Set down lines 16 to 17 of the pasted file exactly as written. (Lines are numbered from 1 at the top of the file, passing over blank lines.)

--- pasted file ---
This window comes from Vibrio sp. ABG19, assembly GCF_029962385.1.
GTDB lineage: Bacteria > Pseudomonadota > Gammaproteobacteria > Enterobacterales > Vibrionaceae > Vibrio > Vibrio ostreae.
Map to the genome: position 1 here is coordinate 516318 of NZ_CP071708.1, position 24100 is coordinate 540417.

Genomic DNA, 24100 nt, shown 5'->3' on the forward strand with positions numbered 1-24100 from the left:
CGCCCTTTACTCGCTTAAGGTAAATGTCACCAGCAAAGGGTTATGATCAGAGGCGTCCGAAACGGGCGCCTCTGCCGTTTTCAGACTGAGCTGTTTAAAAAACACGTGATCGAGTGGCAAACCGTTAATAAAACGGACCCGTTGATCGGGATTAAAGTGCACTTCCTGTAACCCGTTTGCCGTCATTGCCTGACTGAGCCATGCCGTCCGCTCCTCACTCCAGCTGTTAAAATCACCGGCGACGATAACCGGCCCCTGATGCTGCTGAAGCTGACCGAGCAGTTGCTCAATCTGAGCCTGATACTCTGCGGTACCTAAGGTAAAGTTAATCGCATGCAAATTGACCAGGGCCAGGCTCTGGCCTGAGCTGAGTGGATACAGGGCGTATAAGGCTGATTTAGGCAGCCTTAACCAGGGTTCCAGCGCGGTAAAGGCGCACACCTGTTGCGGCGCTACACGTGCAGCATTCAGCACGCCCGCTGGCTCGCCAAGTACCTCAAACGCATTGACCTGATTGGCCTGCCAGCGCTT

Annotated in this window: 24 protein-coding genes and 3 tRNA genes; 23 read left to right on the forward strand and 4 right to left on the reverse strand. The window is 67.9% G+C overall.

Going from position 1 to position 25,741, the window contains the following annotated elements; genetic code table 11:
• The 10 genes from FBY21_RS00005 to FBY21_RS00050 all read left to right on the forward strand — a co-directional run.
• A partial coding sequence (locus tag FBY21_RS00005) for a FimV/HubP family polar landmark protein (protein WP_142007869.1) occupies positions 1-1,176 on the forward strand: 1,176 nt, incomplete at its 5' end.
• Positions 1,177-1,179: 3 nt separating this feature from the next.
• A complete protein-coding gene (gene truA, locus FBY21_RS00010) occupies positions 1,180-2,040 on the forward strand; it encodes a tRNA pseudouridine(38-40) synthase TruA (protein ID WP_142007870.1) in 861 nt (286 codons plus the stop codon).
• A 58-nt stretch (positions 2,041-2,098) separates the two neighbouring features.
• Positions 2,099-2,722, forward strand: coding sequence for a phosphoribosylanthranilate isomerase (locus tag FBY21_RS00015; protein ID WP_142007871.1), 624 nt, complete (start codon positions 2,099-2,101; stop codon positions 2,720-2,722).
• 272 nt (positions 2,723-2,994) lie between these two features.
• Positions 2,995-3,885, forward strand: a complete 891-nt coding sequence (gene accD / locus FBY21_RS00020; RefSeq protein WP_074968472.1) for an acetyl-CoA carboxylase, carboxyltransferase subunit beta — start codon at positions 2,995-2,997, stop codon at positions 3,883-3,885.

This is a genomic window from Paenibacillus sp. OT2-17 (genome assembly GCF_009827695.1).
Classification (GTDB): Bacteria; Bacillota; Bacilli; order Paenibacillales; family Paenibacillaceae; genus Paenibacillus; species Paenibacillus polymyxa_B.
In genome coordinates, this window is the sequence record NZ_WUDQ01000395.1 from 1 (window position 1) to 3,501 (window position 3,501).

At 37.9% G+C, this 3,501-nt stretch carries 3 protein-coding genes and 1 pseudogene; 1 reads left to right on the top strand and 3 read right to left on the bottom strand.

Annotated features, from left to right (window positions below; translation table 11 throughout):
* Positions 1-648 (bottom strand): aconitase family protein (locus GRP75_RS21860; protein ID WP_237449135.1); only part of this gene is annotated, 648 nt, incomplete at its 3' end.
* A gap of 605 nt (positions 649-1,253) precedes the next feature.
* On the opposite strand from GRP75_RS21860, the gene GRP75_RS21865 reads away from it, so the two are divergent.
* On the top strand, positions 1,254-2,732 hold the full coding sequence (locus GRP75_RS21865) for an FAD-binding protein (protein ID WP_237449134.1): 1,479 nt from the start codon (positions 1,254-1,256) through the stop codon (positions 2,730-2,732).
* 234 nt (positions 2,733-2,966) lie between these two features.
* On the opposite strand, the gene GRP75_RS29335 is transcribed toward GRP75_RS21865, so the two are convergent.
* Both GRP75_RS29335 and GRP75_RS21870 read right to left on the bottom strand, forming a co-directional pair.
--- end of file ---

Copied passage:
This is a genomic window from Paenibacillus sp. OT2-17 (genome assembly GCF_009827695.1).
Classification (GTDB): Bacteria; Bacillota; Bacilli; order Paenibacillales; family Paenibacillaceae; genus Paenibacillus; species Paenibacillus polymyxa_B.